The key differences between McCollum and Zorach might be characterized this way: In McCollum, students participated in (1) state-approved religious exercises (2) in school (3) upon parental consent, but in Zorach, students participated in (1) purely private religious exercises (2) off campus (3) upon parental request.
Although, actually, the opinions in McCollum and Zorach both refer to parental wishes as “requests,” the word may be less appropriate in McCollum. McCollum emphasized the compulsory nature of school attendance, and the fact that the state pre-approved and endorsed specific religion teachers for children. Because those were the only allowable religion teachers, individual parents could not so much “request” that their children receive desired instruction as “consent” for their children to receive whatever instruction the state offered. Individual parents could choose only to accept or reject the state-sponsored indoctrination of their children.
Zorach, on the other hand, emphasized accommodating the religious needs of students and parents who had made independent religious choices. Under the Court’s characterization, individual parents freely decided which doctrines and religious teachers they wanted individual children exposed to, and those parents took the initiative to ask the school to accommodate the children’s religious obligations. The schools didn’t approve or endorse the doctrines or teachers, but merely allowed children to voluntarily go hear them. So, in spite of the Court’s language, McCollum arguably dealt with parental consent, while Zorach dealt with true parental requests.
“[P]ublic school accommodation of religious beliefs through a released-time program is a largely passive response to parental assertions of the right to ‘direct the upbringing and education of children,’” according to a federal appellate court in Lanner v. Wimmer (10th Cir. 1981), citing Pierce, and Wisconsin v. Yoder (1972).
Under Zorach, states can allow released-time programs when parents and students request them, but most states let individual school districts decide whether to have the programs. If schools choose to allow released time, students from all religious groups must be allowed to participate, without discrimination, in their own groups’ activities. Members of both large and small religions must be treated equally.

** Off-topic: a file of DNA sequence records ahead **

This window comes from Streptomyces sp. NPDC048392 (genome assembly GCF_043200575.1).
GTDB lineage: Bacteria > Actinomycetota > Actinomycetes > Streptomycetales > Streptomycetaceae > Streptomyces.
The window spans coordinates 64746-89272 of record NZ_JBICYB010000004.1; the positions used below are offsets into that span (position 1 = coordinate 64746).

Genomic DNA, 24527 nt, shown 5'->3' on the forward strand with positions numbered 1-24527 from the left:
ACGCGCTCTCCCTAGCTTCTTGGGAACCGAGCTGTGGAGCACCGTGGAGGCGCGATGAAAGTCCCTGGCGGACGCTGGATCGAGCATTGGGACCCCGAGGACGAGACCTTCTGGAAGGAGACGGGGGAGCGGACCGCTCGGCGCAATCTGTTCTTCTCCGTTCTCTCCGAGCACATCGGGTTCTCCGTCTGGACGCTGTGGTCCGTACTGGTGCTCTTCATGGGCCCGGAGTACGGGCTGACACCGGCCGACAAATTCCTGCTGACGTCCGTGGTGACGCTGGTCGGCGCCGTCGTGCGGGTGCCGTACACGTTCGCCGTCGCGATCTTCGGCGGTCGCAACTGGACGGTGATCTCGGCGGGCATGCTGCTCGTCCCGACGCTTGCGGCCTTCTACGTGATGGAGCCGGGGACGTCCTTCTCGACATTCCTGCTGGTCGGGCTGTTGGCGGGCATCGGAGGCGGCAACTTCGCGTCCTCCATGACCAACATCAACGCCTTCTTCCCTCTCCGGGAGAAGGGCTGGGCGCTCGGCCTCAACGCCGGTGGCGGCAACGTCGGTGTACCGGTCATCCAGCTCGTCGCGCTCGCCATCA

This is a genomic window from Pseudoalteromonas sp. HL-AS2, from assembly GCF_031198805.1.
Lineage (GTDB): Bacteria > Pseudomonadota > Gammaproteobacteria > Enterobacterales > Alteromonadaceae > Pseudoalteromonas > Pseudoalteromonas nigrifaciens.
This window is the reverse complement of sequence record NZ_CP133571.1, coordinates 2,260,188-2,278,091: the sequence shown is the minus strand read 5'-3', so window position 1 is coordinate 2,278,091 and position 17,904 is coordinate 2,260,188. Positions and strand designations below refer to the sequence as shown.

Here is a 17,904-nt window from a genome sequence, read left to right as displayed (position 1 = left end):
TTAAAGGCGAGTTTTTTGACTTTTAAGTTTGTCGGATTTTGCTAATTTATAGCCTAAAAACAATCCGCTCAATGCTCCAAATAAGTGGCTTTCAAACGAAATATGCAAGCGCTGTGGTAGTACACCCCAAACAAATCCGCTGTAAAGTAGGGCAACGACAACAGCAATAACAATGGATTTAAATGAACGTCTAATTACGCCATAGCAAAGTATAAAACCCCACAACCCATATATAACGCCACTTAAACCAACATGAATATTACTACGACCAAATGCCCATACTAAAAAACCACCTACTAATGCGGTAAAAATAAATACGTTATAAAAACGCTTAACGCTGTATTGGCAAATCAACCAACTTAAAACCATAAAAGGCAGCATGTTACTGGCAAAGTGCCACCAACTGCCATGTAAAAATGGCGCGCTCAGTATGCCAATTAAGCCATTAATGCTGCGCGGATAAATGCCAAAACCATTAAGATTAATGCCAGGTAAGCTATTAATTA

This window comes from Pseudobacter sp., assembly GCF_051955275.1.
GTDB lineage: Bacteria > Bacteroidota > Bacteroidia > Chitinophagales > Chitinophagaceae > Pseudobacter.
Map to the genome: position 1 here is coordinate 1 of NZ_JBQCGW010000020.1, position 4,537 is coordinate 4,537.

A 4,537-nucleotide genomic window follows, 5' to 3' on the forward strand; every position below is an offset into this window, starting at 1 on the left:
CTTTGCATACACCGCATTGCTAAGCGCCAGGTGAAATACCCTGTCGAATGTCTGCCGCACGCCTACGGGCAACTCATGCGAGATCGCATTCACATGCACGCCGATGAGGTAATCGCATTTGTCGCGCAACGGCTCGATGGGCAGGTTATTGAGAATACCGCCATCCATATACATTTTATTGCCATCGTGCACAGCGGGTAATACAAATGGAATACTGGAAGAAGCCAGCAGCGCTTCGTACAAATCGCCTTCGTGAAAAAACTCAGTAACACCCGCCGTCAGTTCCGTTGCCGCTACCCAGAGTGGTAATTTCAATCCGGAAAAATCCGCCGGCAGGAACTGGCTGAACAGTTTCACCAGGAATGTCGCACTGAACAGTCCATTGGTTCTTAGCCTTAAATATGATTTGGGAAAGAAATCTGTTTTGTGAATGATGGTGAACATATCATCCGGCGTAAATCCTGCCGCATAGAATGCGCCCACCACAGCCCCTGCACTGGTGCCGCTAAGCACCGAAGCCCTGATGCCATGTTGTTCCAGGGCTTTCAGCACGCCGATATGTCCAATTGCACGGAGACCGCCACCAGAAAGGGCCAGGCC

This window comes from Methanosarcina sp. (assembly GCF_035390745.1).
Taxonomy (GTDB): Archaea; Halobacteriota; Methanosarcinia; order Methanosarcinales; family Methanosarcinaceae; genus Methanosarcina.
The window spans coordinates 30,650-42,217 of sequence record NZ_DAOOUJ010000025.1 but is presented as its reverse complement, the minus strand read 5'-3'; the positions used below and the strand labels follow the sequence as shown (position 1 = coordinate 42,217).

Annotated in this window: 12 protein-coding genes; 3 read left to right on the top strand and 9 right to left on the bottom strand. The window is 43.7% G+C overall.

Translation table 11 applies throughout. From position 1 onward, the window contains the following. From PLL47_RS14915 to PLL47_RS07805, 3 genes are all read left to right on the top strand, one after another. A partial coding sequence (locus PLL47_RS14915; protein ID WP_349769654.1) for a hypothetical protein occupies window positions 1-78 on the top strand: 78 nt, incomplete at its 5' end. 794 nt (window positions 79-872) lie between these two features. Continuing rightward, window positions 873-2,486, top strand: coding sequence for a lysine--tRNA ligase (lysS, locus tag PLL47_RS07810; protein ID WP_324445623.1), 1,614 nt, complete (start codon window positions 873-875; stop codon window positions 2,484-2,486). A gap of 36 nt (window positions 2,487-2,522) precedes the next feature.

Lower federal courts have ruled that schools cannot, at their expense, solicit students to attend any religious programs. One such ruling is Smith v. Smith (4th Cir. 1975). Schools also tread dangerous ground by allowing religious recruiters on campus to publicize released-time programs, or by allowing released-time programs in school parking lots or other locations that make the programs appear to be official school activities. All interactions between school and church officials should be conducted in a manner that follows traditional principles of church-state separation. Such issues are discussed in Doe v. Shenandoah County School Board (W.D. Va. 1990). Schools cannot penalize students for not joining released-time programs, because Zorach speaks disfavorably of “any one or more teachers … using their office to persuade or force students to take religious instruction.”
Schools should avoid entangling their administration with that of any church program when keeping track of student attendance from released-time programs, according to a federal appeals court in Lanner v. Wimmer (10th Cir. 1981). The court required schools to find the “least entangling” means of preventing truancy, which meant school officials should not have to hunt down attendance slips at religious institutions.
Precedents from school-prayer cases, and from other cases involving church-state relations, strongly suggest that schools should not rent their facilities to religious groups for indoctrination during the school day, and that schools probably cannot give academic credit for released-time programs.
Although in Lanner v. Wimmer the federal appeals court gave reasons why certain other types of credit may be constitutional, other courts might disagree, and Supreme Court precedents are ultimately controlling.